I'd guess the potential killers have higher moral standards than the execs, and don't want to inflict the mental pain / sorrow on the not-guilty family members. Sadly this means the morally bankrupt studio execs can't be expunged from the gene pool.
That and there's a huge line of contenders to replace the execs anyway, all with moral compasses permanently set to "screw everyone except me".
Think of it more like a reminder and a chance to begin the education of those who were suckered in by their friends/colleagues (and who aren't/weren't privacy-conscious to start with).
I don't have a Facebook account now because of privacy concerns. But I didn't get one originally (04-05 I guess?) because frankly I'm a bit of a loner and I couldn't think of a group of people I'd rather avoid than those with whom I went to school. Yes, I've missed out on staying connected to people with whom I'd want to continue to associate (Uni friends), but I'm not sacrificing my privacy for it now. I'd rather be detached and a little boring. It's a choice - but I hope an informed one.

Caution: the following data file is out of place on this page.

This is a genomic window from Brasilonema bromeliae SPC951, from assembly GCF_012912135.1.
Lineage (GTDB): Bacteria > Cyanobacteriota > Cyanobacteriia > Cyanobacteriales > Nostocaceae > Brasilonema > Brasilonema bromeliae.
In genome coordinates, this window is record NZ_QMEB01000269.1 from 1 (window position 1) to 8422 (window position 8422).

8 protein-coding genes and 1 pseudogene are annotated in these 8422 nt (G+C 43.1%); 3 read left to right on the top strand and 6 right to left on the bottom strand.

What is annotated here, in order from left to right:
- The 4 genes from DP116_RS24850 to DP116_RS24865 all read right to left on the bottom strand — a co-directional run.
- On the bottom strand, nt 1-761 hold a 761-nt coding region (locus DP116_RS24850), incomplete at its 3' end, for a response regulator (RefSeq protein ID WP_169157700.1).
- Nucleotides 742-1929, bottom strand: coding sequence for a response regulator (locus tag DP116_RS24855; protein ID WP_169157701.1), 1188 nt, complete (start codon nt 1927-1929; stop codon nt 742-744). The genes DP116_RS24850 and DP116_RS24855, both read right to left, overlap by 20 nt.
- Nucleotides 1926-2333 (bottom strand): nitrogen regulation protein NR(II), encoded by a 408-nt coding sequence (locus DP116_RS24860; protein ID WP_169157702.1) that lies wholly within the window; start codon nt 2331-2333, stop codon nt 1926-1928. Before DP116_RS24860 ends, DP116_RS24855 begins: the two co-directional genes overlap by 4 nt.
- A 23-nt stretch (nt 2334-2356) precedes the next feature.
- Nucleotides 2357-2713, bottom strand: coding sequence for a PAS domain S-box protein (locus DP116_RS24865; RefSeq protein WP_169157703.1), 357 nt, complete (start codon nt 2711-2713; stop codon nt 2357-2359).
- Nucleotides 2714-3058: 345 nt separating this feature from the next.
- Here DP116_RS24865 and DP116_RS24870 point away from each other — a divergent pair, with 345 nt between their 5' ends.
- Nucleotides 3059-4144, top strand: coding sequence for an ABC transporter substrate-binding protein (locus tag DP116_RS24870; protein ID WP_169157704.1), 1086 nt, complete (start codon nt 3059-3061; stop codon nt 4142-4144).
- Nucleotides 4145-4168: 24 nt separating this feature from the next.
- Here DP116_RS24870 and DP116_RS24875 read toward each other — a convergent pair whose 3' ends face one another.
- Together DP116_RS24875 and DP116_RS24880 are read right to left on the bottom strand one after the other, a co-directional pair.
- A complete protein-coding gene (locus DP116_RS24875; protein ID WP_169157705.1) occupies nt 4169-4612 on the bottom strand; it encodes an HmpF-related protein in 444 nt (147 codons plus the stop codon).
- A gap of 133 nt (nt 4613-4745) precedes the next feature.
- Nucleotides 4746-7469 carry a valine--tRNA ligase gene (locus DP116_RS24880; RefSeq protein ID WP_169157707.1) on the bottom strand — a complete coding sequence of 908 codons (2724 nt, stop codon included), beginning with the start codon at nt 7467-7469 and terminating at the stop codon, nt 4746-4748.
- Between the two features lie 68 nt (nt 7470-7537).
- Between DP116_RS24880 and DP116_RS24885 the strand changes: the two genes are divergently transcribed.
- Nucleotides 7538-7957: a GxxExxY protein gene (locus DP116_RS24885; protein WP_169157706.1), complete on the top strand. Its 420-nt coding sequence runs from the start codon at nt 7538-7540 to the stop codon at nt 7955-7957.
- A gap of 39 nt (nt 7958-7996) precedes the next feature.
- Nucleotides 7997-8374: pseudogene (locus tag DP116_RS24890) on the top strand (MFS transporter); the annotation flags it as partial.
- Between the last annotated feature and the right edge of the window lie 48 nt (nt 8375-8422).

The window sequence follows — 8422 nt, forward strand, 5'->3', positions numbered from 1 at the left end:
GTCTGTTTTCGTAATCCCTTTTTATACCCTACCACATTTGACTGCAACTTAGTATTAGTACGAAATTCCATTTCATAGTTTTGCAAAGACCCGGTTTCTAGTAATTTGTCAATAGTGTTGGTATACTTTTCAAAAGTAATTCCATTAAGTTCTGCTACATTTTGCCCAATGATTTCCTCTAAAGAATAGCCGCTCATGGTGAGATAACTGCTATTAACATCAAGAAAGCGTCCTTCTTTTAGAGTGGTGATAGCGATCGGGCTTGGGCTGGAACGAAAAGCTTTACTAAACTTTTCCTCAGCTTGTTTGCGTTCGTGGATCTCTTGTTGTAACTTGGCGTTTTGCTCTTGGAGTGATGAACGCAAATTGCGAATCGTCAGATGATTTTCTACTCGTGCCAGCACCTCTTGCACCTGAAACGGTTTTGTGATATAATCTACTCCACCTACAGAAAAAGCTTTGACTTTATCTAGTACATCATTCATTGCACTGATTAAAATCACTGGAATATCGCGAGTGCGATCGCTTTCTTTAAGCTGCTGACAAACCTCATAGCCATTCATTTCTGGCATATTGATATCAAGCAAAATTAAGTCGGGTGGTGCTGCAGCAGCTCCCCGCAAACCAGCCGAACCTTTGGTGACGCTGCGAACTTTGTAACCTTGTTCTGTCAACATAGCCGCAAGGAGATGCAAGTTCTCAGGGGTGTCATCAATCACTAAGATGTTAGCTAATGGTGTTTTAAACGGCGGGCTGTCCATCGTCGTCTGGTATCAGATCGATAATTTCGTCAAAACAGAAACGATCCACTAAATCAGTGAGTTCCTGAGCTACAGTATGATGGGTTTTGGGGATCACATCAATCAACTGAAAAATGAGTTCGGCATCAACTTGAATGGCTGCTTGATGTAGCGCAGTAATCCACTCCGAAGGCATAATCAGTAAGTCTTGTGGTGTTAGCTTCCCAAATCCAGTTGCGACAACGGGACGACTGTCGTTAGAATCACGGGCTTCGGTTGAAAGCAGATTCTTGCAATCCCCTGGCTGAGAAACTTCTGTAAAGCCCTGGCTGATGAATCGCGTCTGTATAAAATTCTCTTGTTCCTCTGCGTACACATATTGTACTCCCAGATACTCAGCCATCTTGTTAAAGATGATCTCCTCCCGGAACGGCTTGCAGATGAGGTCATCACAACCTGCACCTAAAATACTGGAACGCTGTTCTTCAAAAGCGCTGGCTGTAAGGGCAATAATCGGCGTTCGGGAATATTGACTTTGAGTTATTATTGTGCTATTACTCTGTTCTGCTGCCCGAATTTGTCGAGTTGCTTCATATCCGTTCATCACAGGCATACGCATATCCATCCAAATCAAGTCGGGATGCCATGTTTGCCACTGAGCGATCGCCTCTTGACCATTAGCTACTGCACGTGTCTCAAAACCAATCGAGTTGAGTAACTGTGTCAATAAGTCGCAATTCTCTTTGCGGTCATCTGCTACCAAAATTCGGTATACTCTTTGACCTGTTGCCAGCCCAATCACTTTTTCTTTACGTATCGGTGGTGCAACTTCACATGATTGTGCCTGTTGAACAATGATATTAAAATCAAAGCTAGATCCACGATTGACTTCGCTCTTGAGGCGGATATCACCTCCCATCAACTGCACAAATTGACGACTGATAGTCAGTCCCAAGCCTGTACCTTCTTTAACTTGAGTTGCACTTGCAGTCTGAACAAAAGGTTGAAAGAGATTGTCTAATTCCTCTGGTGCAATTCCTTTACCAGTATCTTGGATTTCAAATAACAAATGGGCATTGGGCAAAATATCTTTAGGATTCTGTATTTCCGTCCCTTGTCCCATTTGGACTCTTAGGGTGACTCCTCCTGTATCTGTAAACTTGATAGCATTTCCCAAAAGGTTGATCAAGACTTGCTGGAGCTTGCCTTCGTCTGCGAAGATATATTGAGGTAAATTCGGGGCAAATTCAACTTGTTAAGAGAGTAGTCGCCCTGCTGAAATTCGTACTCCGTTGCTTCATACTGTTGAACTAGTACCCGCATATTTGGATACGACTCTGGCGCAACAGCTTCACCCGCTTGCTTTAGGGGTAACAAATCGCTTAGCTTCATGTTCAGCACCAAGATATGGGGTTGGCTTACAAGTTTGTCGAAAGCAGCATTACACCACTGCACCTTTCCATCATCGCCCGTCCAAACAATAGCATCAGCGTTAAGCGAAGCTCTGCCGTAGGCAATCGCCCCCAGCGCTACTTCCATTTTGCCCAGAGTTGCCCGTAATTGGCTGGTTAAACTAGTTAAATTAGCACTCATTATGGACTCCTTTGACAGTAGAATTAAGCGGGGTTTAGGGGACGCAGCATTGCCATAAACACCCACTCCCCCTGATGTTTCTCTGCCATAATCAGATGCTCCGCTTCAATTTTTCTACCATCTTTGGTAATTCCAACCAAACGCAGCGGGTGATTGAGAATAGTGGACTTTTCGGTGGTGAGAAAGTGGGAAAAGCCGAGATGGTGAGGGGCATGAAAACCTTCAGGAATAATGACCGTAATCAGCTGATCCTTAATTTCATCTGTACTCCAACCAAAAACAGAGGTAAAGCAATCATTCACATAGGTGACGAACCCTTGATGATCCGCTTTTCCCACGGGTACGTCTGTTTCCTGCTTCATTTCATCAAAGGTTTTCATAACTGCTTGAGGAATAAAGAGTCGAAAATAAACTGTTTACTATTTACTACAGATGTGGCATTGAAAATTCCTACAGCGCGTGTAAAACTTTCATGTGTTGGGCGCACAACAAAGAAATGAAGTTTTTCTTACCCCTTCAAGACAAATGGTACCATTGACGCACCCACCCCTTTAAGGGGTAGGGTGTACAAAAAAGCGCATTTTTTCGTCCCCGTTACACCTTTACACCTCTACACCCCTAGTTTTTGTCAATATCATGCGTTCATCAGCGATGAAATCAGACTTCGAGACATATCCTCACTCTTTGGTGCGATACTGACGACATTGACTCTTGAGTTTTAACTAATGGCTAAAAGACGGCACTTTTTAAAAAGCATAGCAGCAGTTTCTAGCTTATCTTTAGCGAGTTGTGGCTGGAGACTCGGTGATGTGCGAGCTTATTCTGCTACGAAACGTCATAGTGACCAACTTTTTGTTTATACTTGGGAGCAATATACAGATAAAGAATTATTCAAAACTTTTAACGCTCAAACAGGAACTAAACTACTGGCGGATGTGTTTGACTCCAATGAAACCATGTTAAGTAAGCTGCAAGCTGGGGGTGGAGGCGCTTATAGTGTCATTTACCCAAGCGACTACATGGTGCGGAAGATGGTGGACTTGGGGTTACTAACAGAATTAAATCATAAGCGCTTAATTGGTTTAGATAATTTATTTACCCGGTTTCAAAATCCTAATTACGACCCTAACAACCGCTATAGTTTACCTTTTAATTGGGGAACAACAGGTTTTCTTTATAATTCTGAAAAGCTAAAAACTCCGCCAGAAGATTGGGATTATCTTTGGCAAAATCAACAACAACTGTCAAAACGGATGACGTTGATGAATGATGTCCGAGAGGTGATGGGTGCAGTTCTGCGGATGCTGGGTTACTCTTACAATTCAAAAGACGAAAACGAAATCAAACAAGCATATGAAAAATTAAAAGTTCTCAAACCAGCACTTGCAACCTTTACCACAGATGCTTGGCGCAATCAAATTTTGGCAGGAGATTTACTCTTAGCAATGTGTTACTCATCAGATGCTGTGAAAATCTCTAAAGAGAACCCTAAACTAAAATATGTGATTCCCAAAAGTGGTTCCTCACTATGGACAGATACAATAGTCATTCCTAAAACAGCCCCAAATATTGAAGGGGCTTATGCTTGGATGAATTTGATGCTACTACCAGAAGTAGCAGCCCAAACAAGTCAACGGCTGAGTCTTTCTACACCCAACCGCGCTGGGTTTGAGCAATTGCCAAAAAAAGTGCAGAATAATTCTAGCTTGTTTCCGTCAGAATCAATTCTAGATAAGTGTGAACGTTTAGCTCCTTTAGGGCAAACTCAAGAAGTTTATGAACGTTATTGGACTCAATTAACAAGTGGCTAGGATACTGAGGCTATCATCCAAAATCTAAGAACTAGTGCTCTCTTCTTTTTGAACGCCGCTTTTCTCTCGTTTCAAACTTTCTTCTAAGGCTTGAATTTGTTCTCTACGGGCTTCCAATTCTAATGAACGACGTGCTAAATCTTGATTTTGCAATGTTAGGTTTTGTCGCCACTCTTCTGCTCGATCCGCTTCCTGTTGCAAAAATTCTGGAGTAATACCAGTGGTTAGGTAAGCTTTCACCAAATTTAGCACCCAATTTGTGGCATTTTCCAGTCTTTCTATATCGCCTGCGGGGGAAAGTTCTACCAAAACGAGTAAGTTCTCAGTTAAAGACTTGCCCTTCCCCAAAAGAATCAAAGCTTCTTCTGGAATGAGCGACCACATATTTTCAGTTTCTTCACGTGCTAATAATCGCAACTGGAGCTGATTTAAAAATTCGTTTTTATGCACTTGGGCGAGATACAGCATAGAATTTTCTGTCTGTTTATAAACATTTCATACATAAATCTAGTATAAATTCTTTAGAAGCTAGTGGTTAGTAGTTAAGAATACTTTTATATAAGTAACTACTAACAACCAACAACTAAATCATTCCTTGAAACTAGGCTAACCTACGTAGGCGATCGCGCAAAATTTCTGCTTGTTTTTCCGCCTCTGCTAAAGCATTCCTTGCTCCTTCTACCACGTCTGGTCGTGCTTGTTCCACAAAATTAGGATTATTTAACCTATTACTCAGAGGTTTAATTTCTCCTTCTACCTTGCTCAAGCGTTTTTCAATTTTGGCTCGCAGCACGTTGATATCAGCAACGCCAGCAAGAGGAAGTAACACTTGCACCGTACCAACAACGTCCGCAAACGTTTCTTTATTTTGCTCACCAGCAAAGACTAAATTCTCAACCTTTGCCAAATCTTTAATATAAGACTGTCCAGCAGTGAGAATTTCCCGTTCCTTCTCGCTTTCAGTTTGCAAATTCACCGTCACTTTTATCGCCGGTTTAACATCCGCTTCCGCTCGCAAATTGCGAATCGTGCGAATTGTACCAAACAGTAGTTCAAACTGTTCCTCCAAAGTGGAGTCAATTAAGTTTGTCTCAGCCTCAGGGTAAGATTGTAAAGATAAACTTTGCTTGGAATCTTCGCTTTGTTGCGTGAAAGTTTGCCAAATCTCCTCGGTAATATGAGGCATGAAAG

True also for Dell, Intel and HP. And the KVM switch vendors (e.g. Avocent). Problem is that while they'll pay for certs for the newer stuff, they're not going to release any new firmware for the older "not supported anymore" stuff. So all those console switches in your datacentre? Worthless, unless you stick with old Java. Same for managed PDUs hosting a little Java applet. Possibly even some rather large web-managed UPS. Same for thousands upon thousands of other supporting appliances of God-knows how many types. Heck, there are companies still rocking servers that are 4, 5 years old; those aren't getting updates to sign the Java applet either, let alone the 10 year old stuff that still hosts the NT4 app that no-one knows how to replace or migrate.
So basically this is going to force companies to replace perfectly good infrastructure or deal with losing remote access to things, as well as screw with hobbyists who have older stuff in their basement/garage/closet/bedroom.